An average American drinks almost 2 cups of coffee per day, which makes caffeine the most widely used stimulant in the US. Recent studies have pointed out that coffee has numerous health benefits and can reduce your risk for type 2 diabetes and heart disease. However, health benefits can vary depending on your genetics and how fast your body metabolizes caffeine. For folks who metabolize caffeine slower, drinking too much can lead to higher blood pressure and greater risk for heart disease.
The majority of Americans get their caffeine from coffee, although sodas, energy drinks and tea also contribute to our average intake. Over time, your body can develop tolerance to caffeine and you need to drink more to feel the same effects. If you’d like to cut down on caffeine for good or for the time being, here are five steps to make it happen — and make it stick.
1. Choose Your Method: Cold Turkey or Gradual Weaning
The cold turkey method is the fastest way to quit caffeine. The downside is you may be out of commission for a few days while your body readjusts. Plan to start your first caffeine-free day on a weekend or holiday. This way, you can avoid headaches or hits to your productivity while you’re at work.
Weaning yourself off of caffeine takes longer and requires more effort, but you’ll be less likely to feel symptoms of withdrawal. If you choose this method, you’ll have to track how much caffeine you drink. Start the first day by drinking a quarter-cup less caffeine and continue weaning every day until you’re caffeine free.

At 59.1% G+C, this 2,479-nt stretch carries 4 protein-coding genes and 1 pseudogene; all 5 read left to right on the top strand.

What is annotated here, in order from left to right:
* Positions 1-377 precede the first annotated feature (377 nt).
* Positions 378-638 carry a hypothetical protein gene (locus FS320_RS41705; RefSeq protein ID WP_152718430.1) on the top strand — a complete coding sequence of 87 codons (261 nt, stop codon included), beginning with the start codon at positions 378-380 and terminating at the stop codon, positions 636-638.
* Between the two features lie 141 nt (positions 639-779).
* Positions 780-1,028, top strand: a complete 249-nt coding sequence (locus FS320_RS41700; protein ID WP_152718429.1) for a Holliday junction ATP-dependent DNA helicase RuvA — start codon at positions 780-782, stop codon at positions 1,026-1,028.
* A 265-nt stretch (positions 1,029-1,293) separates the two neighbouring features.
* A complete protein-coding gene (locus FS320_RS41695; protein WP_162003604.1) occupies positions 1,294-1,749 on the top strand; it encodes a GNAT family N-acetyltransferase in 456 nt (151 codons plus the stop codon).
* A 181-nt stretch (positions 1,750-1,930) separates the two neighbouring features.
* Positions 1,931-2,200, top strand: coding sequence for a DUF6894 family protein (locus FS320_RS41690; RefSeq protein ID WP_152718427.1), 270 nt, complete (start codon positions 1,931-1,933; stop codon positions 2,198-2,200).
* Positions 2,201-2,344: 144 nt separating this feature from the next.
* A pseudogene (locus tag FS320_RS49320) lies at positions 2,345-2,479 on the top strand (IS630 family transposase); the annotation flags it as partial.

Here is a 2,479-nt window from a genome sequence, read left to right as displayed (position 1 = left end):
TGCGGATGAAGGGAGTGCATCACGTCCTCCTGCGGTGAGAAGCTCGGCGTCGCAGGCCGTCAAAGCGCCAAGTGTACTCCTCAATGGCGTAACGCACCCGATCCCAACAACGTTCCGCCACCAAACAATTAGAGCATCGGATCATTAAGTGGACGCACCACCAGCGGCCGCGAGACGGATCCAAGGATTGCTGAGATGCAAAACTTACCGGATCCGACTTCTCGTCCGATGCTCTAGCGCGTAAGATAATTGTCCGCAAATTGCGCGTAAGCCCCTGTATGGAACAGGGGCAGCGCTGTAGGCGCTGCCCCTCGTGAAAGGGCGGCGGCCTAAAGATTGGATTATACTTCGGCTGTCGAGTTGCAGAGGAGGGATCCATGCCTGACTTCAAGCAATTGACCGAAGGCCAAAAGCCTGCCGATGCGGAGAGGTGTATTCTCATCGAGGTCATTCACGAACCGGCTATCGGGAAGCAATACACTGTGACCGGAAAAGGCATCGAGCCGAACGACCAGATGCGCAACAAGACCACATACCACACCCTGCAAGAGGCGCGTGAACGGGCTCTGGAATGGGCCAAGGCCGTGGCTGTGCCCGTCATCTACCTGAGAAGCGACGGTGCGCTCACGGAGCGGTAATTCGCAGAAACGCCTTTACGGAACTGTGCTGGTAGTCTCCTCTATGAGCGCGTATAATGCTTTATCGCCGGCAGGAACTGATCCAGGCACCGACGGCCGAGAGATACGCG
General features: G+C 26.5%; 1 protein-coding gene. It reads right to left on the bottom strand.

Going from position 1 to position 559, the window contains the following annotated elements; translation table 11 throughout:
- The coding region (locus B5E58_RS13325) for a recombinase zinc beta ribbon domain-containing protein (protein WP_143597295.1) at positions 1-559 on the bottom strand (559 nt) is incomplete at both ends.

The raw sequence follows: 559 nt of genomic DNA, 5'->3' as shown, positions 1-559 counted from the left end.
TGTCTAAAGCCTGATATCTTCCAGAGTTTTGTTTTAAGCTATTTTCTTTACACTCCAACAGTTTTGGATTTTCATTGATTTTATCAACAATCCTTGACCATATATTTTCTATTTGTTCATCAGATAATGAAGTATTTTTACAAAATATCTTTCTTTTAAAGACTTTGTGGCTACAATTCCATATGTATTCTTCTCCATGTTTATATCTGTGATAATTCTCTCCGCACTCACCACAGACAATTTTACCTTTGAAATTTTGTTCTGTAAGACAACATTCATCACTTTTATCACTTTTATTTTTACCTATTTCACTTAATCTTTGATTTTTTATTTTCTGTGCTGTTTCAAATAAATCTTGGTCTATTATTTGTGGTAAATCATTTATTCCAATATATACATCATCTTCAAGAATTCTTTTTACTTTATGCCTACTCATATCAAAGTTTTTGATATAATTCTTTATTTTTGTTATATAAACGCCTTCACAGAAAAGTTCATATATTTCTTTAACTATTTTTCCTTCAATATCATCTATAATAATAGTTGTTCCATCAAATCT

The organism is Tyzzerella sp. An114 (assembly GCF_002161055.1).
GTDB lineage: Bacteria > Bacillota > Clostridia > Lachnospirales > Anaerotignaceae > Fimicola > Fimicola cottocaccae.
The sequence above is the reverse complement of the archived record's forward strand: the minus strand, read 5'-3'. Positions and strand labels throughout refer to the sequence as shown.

2. Get Enough Sleep
Caffeine can interfere with the amount of deep sleep you get and can shorten your average length of sleep time. If you’re a regular caffeine consumer, your body may be accustomed to functioning with less sleep. And you may need to bump up your sleep time while you quit caffeine. Aim for 7 to 8 hours of sleep to avoid feeling sluggish and lethargic.
3. Choose a Replacement Drink
The act of drinking a hot cup of coffee in the morning often gets us in the mood for the day. To induce a placebo effect, reach for a replacement beverage like caffeine-free tea or hot water. If you choose the weaning method, you can also try drinking decaf coffee the first few days, which has about 12 mg of caffeine per cup compared to 95-200 mg in a regular cup.
4. Avoid Alcohol and Simple Sugars
Alcohol depresses the nervous system and dehydrates the body, which is why a night of imbibing is often followed by a sluggish morning. And also why a strong cup of coffee is often needed to counteract alcohol’s effects. Avoid drinking alcohol while you quit caffeine so your energy stays as high as possible.
Simple sugars, especially added sugars, can spike your blood sugar and lead to a crash shortly after that. To avoid feeling tired and lethargic, avoid simple sugars like sugary drinks, white bread or pasta, and desserts.
5. Stay Hydrated
Tiredness and headaches are two signs of dehydration. Get at least six to eight glasses of water per day to keep your energy up and avoid the need for a caffeine pick-me-up.
Have you tried quitting caffeine before? Let us know in the comments.